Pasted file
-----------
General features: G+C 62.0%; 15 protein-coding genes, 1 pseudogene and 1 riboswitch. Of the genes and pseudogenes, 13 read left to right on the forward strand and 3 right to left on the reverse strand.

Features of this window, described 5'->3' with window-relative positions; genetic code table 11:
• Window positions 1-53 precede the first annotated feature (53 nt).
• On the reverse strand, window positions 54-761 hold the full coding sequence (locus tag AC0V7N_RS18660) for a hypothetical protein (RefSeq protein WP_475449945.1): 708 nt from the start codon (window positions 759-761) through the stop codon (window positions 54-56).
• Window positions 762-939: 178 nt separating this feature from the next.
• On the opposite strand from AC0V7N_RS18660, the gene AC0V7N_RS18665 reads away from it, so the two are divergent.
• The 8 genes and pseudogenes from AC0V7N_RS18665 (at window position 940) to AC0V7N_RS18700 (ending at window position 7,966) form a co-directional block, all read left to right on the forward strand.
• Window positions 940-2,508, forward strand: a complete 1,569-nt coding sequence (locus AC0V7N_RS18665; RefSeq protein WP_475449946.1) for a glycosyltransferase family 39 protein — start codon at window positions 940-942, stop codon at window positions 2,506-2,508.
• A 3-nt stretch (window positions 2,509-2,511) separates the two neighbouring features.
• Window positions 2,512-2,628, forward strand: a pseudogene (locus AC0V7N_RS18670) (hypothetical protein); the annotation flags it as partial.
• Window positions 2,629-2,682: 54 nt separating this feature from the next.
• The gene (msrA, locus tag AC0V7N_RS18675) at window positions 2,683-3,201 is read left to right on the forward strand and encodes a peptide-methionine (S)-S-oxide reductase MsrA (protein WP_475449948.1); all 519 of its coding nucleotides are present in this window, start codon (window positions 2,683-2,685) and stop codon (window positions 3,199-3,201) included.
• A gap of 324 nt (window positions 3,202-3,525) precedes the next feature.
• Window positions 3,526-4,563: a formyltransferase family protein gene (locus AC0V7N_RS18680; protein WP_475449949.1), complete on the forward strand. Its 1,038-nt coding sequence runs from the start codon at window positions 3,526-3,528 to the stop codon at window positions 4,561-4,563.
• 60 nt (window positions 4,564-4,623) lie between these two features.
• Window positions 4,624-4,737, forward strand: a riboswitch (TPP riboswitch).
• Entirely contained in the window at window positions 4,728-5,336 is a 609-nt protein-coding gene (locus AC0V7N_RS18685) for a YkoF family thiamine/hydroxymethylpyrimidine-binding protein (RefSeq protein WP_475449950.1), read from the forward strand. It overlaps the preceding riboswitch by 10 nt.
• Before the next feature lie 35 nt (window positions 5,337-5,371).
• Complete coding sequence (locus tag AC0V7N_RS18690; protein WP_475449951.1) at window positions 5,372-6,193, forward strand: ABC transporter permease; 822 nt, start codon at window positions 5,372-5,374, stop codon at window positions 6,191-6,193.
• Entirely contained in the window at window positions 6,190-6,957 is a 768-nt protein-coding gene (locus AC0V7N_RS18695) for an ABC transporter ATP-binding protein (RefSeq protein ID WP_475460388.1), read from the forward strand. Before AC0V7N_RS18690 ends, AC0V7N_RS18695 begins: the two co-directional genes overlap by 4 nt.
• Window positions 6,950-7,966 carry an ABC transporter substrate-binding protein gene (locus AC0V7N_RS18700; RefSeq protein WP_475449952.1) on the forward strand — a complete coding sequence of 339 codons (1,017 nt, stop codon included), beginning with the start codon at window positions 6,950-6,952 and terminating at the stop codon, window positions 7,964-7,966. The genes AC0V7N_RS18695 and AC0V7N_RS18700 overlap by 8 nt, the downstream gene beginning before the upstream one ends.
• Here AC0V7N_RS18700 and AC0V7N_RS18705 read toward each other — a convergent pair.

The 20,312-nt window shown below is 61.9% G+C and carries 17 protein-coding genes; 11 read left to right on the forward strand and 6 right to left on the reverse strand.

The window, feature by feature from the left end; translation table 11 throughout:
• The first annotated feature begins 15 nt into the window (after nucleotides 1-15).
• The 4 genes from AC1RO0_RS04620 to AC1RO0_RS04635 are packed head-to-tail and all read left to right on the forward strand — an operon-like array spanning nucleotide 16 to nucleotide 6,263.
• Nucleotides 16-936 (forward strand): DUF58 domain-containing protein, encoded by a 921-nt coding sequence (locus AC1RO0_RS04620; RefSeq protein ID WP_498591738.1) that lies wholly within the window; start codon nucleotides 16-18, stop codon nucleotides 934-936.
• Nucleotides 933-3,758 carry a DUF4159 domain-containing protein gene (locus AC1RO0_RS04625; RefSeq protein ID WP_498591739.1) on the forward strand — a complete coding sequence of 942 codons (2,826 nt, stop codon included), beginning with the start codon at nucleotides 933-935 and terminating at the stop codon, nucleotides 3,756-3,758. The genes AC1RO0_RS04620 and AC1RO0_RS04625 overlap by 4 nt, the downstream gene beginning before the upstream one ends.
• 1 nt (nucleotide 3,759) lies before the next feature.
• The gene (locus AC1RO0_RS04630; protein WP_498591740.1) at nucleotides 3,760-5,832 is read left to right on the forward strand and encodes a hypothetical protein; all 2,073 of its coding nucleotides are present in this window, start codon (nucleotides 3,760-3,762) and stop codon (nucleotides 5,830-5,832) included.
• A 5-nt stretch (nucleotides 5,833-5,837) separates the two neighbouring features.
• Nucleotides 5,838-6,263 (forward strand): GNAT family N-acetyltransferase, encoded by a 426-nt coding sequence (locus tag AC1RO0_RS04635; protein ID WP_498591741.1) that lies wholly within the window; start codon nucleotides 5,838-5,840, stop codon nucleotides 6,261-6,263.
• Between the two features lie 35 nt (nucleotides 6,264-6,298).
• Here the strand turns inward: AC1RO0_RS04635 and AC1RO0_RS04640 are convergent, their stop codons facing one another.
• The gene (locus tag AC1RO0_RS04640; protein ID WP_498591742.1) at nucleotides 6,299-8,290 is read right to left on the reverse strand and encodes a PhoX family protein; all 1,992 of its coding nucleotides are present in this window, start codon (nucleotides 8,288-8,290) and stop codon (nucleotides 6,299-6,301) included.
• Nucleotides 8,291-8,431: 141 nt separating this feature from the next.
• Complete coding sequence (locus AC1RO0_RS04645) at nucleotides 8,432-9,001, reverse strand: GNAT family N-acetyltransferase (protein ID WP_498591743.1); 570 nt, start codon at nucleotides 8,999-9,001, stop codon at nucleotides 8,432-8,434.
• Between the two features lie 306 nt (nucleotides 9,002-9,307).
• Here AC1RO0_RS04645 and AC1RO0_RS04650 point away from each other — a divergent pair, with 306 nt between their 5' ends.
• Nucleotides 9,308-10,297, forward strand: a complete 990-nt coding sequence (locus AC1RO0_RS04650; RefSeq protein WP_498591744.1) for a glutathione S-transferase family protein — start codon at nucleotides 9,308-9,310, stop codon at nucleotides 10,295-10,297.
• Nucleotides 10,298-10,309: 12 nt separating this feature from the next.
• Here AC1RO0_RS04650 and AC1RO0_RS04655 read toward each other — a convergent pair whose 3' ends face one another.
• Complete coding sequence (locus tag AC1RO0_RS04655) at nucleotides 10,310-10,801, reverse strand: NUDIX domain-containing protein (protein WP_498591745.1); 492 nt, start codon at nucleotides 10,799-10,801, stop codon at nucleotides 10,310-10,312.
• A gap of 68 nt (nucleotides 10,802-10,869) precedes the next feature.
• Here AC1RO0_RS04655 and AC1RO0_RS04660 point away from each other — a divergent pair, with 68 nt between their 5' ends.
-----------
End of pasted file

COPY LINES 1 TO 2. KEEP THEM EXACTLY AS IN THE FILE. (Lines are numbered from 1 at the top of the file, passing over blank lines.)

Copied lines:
General features: G+C 62.0%; 15 protein-coding genes, 1 pseudogene and 1 riboswitch. Of the genes and pseudogenes, 13 read left to right on the forward strand and 3 right to left on the reverse strand.

Features of this window, described 5'->3' with window-relative positions; genetic code table 11: